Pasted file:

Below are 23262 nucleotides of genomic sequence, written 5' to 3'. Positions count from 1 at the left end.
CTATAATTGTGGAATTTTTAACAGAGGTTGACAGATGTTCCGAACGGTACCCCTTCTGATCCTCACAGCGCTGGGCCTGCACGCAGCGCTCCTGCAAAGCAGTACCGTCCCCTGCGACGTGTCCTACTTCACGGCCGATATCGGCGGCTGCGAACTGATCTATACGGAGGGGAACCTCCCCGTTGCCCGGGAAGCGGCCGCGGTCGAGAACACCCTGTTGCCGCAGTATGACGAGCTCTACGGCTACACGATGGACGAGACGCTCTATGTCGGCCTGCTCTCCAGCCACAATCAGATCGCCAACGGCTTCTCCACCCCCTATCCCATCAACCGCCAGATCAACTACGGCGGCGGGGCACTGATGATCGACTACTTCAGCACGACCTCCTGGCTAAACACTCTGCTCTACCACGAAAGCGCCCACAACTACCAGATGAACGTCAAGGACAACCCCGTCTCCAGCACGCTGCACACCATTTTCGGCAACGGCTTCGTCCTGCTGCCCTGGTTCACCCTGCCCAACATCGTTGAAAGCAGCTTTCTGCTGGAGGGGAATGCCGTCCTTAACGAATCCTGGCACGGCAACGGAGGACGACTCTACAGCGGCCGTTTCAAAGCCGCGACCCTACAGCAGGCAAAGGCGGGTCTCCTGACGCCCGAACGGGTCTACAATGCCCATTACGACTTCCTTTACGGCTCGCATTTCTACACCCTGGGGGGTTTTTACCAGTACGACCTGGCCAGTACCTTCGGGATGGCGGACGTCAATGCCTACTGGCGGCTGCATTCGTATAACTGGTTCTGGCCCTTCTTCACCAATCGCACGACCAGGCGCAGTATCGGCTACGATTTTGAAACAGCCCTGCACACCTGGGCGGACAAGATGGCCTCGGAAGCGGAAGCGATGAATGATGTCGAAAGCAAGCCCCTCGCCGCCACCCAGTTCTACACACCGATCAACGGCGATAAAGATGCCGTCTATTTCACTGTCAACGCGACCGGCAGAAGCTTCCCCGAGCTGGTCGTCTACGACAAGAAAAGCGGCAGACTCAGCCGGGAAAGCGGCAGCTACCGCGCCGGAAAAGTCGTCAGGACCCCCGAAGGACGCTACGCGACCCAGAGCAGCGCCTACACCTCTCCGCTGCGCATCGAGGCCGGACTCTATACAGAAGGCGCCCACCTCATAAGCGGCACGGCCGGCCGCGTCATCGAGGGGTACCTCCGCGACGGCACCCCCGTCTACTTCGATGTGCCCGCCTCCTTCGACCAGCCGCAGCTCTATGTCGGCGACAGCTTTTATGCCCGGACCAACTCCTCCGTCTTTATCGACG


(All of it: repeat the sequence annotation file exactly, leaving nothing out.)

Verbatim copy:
Below are 23262 nucleotides of genomic sequence, written 5' to 3'. Positions count from 1 at the left end.
CTATAATTGTGGAATTTTTAACAGAGGTTGACAGATGTTCCGAACGGTACCCCTTCTGATCCTCACAGCGCTGGGCCTGCACGCAGCGCTCCTGCAAAGCAGTACCGTCCCCTGCGACGTGTCCTACTTCACGGCCGATATCGGCGGCTGCGAACTGATCTATACGGAGGGGAACCTCCCCGTTGCCCGGGAAGCGGCCGCGGTCGAGAACACCCTGTTGCCGCAGTATGACGAGCTCTACGGCTACACGATGGACGAGACGCTCTATGTCGGCCTGCTCTCCAGCCACAATCAGATCGCCAACGGCTTCTCCACCCCCTATCCCATCAACCGCCAGATCAACTACGGCGGCGGGGCACTGATGATCGACTACTTCAGCACGACCTCCTGGCTAAACACTCTGCTCTACCACGAAAGCGCCCACAACTACCAGATGAACGTCAAGGACAACCCCGTCTCCAGCACGCTGCACACCATTTTCGGCAACGGCTTCGTCCTGCTGCCCTGGTTCACCCTGCCCAACATCGTTGAAAGCAGCTTTCTGCTGGAGGGGAATGCCGTCCTTAACGAATCCTGGCACGGCAACGGAGGACGACTCTACAGCGGCCGTTTCAAAGCCGCGACCCTACAGCAGGCAAAGGCGGGTCTCCTGACGCCCGAACGGGTCTACAATGCCCATTACGACTTCCTTTACGGCTCGCATTTCTACACCCTGGGGGGTTTTTACCAGTACGACCTGGCCAGTACCTTCGGGATGGCGGACGTCAATGCCTACTGGCGGCTGCATTCGTATAACTGGTTCTGGCCCTTCTTCACCAATCGCACGACCAGGCGCAGTATCGGCTACGATTTTGAAACAGCCCTGCACACCTGGGCGGACAAGATGGCCTCGGAAGCGGAAGCGATGAATGATGTCGAAAGCAAGCCCCTCGCCGCCACCCAGTTCTACACACCGATCAACGGCGATAAAGATGCCGTCTATTTCACTGTCAACGCGACCGGCAGAAGCTTCCCCGAGCTGGTCGTCTACGACAAGAAAAGCGGCAGACTCAGCCGGGAAAGCGGCAGCTACCGCGCCGGAAAAGTCGTCAGGACCCCCGAAGGACGCTACGCGACCCAGAGCAGCGCCTACACCTCTCCGCTGCGCATCGAGGCCGGACTCTATACAGAAGGCGCCCACCTCATAAGCGGCACGGCCGGCCGCGTCATCGAGGGGTACCTCCGCGACGGCACCCCCGTCTACTTCGATGTGCCCGCCTCCTTCGACCAGCCGCAGCTCTATGTCGGCGACAGCTTTTATGCCCGGACCAACTCCTCCGTCTTTATCGACG